The Burnsville-Eagan-Savage school board wrestles with the logistics, including where core curriculums will be taught.
The new magnet schools proposed in the Burnsville-Eagan-Savage school district come with state funding and the promise of additional specialized instruction for students who love dance, engineering and more.
But approving final plans has been far from simple for the school board, which has debated aspects of each of three new magnet programs as district employees seek the authority to launch them next fall.
The biggest controversy centers on a high school program in the performing arts center under construction in Burnsville, with some board members agitating to find stand-alone space for core-subject classes instead of going along with initial plans to have students spend half their days at Burnsville High School or Nicollet Junior High.
But discussion of all three programs has raised questions about how best to reach the district's goals of giving students more options and lessening a racial imbalance with neighboring Lakeville.
"I feel backed into a corner, and I don't know how we got here," said board member Sue Martin during a prolonged stand-off Thursday night over the arts magnet school.
Martin and other board members worried that the district may lose space in the city's arts center to a competing tenant if the program doesn't start next year, and several questioned the wisdom of leasing outside classroom space.
But three board members -- Dan Luth, Ron Hill and Nancy Banyard -- opposed housing the program at Burnsville High School even if it means delays, saying the program would have a better chance at success if students took classes together and didn't have to shuttle to and from the arts center.
The city hasn't been talking with any competing tenants, and it's excited about the chance to work with the district, said Tom Hansen, Burnsville's deputy city manager. Still, he said, "Our goal is to make that operation break even, if not make money, for the city, and in that sense every conceivable tenant, every conceivable act, is very important to us."
Classes down the street
The board came up with a possible compromise Thursday that would have students take most, if not all, of their core classes down the street from the arts center at Diamondhead Education Center next fall. District staff will research how that might work and bring plans back to the board on Nov. 20.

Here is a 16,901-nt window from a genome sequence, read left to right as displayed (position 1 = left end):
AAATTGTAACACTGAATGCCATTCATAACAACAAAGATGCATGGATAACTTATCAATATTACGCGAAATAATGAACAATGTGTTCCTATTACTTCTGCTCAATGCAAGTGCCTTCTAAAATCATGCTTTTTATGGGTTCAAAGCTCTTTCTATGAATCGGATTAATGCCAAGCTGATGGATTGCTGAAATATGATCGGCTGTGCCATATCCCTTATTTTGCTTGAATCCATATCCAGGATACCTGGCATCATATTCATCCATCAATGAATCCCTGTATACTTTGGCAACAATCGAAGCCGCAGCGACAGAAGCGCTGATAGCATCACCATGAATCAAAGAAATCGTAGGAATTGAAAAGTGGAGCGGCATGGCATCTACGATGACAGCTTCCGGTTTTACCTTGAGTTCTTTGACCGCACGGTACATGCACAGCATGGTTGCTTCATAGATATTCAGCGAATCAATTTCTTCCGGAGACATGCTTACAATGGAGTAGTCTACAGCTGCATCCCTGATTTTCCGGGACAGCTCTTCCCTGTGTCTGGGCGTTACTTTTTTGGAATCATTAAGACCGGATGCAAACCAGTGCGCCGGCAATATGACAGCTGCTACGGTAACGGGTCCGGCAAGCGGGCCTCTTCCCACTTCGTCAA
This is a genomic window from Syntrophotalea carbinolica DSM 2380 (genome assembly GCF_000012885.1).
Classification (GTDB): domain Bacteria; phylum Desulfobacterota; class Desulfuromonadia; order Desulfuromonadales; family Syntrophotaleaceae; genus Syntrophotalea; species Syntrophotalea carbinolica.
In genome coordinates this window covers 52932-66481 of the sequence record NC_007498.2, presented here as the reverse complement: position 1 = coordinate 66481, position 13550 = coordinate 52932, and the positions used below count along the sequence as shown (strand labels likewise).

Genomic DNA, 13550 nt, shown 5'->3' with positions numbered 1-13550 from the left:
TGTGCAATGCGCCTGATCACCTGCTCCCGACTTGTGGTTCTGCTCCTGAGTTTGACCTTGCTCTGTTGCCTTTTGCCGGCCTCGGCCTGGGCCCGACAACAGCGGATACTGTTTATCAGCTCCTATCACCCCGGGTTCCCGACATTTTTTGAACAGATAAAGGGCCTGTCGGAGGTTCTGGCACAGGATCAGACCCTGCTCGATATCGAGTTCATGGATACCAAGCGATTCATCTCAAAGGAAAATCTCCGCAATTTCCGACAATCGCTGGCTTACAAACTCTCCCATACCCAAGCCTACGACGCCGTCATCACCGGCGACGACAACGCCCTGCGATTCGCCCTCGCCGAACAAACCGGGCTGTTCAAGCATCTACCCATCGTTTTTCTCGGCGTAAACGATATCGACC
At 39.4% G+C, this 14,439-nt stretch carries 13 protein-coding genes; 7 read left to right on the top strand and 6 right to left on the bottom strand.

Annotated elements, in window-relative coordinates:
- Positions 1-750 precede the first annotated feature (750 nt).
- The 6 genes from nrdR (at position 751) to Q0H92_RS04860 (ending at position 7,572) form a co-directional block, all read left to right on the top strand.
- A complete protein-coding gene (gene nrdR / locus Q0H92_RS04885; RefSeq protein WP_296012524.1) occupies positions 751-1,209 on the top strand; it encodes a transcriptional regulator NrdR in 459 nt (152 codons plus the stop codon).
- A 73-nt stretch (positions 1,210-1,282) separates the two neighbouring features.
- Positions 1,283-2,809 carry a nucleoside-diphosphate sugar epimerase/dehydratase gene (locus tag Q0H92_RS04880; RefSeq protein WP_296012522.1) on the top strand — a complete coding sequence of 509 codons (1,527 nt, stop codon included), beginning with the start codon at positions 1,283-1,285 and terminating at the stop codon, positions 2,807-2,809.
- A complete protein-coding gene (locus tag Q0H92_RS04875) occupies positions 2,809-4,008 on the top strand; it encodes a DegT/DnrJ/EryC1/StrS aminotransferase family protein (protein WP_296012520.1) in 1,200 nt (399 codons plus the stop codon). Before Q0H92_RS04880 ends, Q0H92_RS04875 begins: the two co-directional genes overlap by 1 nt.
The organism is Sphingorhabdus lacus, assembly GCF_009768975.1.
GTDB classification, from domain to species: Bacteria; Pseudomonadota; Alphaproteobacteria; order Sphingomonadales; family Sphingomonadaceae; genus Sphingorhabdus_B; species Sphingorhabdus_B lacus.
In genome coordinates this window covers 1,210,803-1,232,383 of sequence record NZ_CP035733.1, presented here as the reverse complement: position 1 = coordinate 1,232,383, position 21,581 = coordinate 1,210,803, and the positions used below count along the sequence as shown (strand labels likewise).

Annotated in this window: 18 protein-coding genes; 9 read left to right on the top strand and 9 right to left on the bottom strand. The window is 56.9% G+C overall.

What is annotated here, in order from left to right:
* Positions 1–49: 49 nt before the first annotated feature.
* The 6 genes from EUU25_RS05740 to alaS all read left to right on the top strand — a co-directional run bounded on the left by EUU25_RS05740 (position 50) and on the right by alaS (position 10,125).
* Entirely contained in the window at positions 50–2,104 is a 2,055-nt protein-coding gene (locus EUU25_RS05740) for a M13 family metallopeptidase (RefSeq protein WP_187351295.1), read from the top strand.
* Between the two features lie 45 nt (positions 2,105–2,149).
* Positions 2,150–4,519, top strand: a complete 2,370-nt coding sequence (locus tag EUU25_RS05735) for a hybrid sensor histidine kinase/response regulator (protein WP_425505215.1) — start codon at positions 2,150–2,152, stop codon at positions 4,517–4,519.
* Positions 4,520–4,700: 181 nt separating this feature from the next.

The magnet schools are part of an integration plan created by the district to address a racial imbalance with Lakeville, which also is considering new magnet programs. State law requires neighboring districts with minority populations that differ by more than 20 percentage points to find more ways for their students to interact.
Students of color make up 12 percent of Lakeville's population, compared with about 35 percent in Burnsville-Eagan-Savage.
In addition to the arts program, the district envisions a gifted-and-talented magnet school at Harriet Bishop Elementary, and a program at William Byrne Elementary and Metcalf Junior High School for students passionate about science, math, engineering and technology (STEM).
The school board gave the STEM program a thumbs-up Thursday night, but even that unanimous decision came after heated debate the week before, with board members conflicted over whether they should expand the program to other schools in the district.
The state allows districts to use integration funding on magnet schools largely because they can attract students of different races across school and district boundaries, resulting in a more even mix.
Offering the same specialized program at many schools can dilute that effect. Still, school leaders considering magnet schools are often torn between thinking, "Well, we want to offer something distinctive" and "If this is so good, it ought to be available to all the kids," said Joe Nathan, director of the Center for School Change at the University of Minnesota's Humphrey Institute.
The gifted-and-talented magnet program proposed at Harriet Bishop Elementary would combine enriched lessons for all children in the building with a school-within-a-school for profoundly gifted students. Students who attend the school this year could stay, but those coming from outside attendance boundaries would have to qualify as gifted in order to attend, said Aldo Sicoli, an assistant superintendent in the district.
Harriet Bishop has the lowest percentage of minority students of any elementary school in the district, so smoothing racial disparities will mean attracting more students of color to the school.
But minority students are often underrepresented on the rolls of students identified as gifted in public schools, and many of the students coming to Harriet Bishop from Lakeville -- assuming they reflect the overall makeup of the district -- would be white.
Even so, the district hopes to increase Harriet Bishop's diversity by recruiting students of color who qualify to attend and measuring giftedness in several different ways, without lowering standards, said Eileen Abrahamson, magnet program coordinator with the Burnsville-Eagan-Savage district. And though the district can't make enrollment decisions based on race, it does plan to give preference to children who qualify for free or reduced-price lunches.
Bottom line, Sicoli said: "You can recruit and you can encourage, but ultimately they are voluntary programs, so it's hard to get guarantees."
Sarah Lemagie • 952-882-9016